Province gives $300,000 for clean energy projects on eastern mainland

Antigonish and Paqtnkek Mi’kmaw Nation will receive funding to contribute to a green future

3 min read
A man stands at a podium, addressing a crowd of onlookers.
caption Antigonish deputy mayor Willie Cormier says the town is making investments to reduce its greenhouse emissions.
Communications Nova Scotia

The province is committing $300,000 to help Antigonish and St. Francis Xavier University explore a community district energy system.

The project would replace the university’s central heating plant with greener and more sustainable forms of energy. The study will also help the community develop a solar garden and do energy efficiency upgrades to current systems.

In a statement to The Signal, deputy mayor Willie Cormier recognized the importance of this funding for the community’s goals.

The study, he said, would provide needed data to advance the town’s sustainability efforts.

“This initiative, fuelled by our commitment to combat climate change, will see us marking a significant stride towards our goal of becoming Canada’s first net-zero community,” he said.

Agriculture Minister Greg Morrow, MLA for Guysborough-Tracadie, announced the funding on Tuesday at a news conference at Bayside Travel Centre in Paqtnkek Mi’kmaw Nation.

A man stands at a podium while speaking.
caption Greg Morrow, MLA for Guysborough-Tracadie and Minister of Agriculture, announced the funding on Tuesday.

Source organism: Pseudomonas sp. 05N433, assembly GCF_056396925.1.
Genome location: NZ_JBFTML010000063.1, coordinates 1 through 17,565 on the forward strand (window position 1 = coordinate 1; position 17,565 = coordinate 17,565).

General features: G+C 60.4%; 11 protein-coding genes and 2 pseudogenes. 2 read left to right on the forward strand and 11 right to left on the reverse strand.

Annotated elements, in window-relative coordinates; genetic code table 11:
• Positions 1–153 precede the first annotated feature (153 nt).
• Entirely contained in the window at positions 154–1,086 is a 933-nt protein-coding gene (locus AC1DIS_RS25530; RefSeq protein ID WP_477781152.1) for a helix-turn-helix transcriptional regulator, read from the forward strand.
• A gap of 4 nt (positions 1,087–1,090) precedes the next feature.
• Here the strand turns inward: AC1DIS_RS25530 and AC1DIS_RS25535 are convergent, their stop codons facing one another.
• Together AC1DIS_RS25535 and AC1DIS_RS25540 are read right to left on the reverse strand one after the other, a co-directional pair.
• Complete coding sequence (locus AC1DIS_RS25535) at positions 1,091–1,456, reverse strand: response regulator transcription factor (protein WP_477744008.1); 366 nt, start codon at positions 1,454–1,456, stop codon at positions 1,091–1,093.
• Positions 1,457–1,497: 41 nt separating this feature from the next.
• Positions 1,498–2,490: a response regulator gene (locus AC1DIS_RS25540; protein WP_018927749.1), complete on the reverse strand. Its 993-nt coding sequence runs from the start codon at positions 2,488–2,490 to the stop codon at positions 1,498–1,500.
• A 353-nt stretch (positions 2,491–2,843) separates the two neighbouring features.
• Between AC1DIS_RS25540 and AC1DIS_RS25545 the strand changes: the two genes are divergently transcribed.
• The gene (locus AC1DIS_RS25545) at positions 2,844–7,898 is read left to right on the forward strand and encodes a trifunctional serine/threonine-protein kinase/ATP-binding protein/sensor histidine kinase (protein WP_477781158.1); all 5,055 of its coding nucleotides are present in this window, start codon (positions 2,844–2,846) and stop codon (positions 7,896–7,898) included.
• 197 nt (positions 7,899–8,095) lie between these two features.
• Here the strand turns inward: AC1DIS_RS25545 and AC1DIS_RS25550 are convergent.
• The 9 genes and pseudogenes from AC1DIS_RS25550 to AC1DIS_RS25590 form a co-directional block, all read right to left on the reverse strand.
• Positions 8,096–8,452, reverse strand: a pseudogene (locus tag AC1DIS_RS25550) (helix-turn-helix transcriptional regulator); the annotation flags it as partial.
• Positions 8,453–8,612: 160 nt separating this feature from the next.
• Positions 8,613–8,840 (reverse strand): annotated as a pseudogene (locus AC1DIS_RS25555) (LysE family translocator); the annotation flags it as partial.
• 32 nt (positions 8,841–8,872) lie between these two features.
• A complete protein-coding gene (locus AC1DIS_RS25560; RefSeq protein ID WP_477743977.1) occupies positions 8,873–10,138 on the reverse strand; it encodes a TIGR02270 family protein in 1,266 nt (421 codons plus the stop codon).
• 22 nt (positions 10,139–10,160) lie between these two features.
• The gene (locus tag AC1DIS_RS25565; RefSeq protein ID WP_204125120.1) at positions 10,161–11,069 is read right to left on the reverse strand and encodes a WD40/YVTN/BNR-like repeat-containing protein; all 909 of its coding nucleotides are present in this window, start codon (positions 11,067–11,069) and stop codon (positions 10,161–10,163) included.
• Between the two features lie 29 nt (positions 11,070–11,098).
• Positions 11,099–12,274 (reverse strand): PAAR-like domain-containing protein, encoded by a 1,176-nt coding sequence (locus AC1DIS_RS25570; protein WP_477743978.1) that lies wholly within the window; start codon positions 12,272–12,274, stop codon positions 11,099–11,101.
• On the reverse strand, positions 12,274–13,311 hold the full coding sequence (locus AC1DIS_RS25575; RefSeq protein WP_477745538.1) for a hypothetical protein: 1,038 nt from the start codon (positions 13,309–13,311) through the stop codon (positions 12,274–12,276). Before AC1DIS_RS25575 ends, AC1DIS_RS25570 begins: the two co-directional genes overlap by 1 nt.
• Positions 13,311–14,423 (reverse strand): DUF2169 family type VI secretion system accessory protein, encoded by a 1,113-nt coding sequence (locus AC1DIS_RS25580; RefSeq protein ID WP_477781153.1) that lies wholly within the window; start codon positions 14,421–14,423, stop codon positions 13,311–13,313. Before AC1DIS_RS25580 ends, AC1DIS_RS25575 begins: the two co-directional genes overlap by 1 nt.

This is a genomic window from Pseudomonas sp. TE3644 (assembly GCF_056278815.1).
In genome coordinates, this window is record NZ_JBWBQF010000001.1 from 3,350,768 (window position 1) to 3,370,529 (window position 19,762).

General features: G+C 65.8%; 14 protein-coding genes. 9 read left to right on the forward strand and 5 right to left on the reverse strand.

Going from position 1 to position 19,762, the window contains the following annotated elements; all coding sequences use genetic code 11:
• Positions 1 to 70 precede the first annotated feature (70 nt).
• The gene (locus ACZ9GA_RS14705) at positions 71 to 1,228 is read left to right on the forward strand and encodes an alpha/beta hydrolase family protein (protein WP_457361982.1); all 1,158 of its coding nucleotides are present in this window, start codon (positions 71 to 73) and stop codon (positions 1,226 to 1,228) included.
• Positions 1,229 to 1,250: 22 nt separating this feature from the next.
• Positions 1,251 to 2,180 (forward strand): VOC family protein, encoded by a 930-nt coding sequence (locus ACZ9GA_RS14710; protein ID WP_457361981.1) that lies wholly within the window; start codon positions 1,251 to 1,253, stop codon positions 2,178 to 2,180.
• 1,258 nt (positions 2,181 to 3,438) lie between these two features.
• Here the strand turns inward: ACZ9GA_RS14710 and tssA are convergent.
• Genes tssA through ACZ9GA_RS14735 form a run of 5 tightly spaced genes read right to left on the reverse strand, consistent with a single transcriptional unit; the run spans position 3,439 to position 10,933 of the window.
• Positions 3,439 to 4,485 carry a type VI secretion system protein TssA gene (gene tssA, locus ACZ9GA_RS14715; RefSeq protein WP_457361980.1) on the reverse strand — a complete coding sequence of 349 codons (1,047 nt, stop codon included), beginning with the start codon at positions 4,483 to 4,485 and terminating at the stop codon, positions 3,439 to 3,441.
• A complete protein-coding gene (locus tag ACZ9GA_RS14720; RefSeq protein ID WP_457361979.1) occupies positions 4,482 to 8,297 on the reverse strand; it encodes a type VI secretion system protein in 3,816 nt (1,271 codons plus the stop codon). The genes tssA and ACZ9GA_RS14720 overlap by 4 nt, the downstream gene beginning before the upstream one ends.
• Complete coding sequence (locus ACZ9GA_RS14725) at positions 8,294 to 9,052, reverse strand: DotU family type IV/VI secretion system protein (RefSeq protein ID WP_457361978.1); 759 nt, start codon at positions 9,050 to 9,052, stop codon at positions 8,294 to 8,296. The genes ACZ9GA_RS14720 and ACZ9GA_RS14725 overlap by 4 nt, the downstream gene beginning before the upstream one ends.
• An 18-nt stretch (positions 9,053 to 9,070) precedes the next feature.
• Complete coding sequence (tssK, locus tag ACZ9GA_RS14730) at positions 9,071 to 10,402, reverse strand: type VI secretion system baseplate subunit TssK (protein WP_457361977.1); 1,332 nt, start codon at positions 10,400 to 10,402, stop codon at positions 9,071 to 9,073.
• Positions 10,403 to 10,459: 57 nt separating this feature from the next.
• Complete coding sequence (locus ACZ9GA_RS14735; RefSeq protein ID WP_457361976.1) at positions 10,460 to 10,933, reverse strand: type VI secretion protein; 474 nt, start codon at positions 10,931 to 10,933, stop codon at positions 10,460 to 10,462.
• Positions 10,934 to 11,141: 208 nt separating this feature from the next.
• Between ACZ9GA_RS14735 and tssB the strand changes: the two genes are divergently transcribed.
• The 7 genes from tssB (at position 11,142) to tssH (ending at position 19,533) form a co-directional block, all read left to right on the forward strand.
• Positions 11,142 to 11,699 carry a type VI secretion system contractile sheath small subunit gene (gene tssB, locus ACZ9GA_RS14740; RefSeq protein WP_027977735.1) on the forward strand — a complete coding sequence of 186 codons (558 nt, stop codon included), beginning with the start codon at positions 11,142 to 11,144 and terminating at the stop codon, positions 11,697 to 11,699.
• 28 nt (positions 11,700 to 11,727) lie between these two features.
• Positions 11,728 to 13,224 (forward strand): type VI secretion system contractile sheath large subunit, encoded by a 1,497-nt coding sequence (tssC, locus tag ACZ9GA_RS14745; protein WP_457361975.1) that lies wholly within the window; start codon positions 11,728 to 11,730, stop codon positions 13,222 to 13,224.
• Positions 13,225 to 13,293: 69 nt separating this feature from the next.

Communications Nova Scotia

The Paqtnkek Mi’kmaw Nation will receive $77,382 to explore a second project — a study examining ways to supply its residents with solar energy.

Both communities will use the funding to help meet goals of reaching net-zero emissions by 2050.

In the province’s announcement, Juanita Spencer, CEO of Nova Scotia Federation of Municipalities, said the projects can have a positive impact that lasts generations.

“The projects announced today will lead to studies that will help make informed decisions on renewable energy resources, the development of a community solar garden, energy efficiency upgrades and more.”

The Sustainable Communities Challenge Fund provides provincial grants to local climate change projects. The grant can cover up to 80 per cent of the project’s costs if eligible, to a maximum of $1 million. It was started in October 2021 as part of the provincial government’s Environmental Goals and Climate Change Reduction Act.

Funding is available for municipalities, First Nations bands and tribal councils, post-secondary institutions and non-profit organizations in Nova Scotia. 

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Landon Morris

Landon Morris is a journalist from Cape Breton. He specializes in arts and entertainment with a focus on music journalism.

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